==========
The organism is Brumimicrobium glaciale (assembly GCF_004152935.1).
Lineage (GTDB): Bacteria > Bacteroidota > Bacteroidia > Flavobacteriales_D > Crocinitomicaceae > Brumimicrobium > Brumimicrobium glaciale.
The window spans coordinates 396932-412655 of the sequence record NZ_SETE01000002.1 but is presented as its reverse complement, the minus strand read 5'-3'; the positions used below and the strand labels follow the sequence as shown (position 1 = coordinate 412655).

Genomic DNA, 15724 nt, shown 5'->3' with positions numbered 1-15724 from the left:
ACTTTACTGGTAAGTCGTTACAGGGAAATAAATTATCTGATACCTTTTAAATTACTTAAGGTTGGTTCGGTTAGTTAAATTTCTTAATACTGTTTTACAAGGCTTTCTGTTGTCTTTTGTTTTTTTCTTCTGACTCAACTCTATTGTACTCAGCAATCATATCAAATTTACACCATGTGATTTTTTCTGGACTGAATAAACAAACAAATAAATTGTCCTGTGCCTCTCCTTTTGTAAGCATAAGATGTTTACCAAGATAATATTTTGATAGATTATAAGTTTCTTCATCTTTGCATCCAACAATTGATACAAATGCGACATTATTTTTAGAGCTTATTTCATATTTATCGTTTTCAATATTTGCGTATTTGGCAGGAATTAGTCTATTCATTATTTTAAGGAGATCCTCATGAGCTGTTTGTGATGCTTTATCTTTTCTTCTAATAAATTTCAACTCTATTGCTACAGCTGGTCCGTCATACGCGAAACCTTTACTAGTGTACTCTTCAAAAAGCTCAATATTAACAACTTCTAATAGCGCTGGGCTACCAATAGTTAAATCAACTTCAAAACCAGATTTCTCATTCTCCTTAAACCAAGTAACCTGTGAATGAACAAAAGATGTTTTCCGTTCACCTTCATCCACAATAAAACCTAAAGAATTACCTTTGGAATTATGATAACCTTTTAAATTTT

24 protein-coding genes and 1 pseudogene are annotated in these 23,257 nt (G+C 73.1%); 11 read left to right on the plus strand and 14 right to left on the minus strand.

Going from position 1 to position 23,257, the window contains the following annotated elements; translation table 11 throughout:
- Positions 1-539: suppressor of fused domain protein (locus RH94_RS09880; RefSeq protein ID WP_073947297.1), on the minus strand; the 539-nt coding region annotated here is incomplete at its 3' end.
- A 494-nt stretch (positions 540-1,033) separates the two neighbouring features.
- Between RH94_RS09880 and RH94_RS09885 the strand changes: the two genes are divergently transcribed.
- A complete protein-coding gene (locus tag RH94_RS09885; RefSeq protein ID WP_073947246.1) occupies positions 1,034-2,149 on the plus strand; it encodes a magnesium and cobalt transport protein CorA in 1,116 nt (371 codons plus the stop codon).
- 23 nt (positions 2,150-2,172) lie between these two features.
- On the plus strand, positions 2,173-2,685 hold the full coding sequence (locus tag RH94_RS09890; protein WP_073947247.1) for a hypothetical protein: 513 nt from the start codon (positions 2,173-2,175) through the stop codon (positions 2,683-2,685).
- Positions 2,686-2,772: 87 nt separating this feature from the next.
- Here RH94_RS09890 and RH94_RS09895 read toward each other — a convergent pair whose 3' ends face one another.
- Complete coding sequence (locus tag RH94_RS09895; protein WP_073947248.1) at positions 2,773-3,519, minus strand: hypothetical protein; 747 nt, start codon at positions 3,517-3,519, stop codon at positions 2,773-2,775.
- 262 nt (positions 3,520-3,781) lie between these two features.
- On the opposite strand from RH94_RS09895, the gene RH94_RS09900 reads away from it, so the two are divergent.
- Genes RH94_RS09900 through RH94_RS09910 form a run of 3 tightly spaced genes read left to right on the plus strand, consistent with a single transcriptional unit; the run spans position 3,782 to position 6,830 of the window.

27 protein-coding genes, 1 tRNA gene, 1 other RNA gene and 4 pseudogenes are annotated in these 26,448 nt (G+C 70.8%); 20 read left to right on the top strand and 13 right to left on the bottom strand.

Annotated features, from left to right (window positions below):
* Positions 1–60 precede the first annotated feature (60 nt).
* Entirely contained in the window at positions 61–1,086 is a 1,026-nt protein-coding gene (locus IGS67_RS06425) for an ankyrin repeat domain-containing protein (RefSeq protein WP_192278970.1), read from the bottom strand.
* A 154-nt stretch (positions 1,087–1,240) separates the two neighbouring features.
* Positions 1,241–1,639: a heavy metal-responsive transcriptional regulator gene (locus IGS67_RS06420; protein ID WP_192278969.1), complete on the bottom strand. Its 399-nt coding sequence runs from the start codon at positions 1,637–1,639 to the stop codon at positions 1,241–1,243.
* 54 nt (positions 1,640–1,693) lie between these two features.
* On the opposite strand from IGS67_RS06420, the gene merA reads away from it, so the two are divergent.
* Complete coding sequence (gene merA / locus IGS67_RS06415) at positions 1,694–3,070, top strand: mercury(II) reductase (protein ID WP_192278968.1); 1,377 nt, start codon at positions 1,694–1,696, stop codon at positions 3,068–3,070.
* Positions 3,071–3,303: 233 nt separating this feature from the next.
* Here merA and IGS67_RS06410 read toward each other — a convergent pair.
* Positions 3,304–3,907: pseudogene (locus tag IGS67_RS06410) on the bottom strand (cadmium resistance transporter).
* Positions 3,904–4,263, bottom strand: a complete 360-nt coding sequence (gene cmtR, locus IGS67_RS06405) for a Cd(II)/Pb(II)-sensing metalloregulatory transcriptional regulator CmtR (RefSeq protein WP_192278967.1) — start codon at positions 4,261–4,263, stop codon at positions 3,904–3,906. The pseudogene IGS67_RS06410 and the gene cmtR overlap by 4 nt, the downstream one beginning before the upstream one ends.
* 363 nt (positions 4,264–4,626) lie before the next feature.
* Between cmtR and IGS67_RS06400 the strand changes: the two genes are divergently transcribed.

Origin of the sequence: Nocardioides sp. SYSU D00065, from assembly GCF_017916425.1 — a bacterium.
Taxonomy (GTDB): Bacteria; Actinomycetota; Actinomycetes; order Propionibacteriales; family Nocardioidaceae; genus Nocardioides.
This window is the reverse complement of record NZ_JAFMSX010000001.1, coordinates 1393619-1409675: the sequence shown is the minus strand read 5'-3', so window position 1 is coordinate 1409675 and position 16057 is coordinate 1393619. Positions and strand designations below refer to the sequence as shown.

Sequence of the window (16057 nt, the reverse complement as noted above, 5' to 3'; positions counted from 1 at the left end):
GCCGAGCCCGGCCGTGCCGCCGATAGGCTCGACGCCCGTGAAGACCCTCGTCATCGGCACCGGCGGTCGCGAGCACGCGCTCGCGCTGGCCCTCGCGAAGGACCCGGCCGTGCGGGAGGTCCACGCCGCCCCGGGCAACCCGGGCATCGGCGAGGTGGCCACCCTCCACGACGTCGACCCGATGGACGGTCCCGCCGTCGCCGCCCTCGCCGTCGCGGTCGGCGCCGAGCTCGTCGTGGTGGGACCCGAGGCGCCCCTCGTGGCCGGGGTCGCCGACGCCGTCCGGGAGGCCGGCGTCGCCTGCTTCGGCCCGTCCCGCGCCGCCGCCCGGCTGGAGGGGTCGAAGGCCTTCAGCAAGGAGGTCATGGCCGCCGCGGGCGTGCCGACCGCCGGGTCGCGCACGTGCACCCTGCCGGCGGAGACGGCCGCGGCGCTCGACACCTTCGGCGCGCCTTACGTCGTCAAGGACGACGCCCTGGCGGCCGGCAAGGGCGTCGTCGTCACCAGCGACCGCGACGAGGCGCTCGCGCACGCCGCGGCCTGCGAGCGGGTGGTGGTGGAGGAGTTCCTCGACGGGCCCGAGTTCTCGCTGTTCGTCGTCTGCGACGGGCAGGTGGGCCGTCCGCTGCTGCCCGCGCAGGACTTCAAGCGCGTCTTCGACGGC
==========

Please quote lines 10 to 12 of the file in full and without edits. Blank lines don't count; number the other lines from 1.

- Between RH94_RS09880 and RH94_RS09885 the strand changes: the two genes are divergently transcribed.
- A complete protein-coding gene (locus tag RH94_RS09885; RefSeq protein ID WP_073947246.1) occupies positions 1,034-2,149 on the plus strand; it encodes a magnesium and cobalt transport protein CorA in 1,116 nt (371 codons plus the stop codon).
- 23 nt (positions 2,150-2,172) lie between these two features.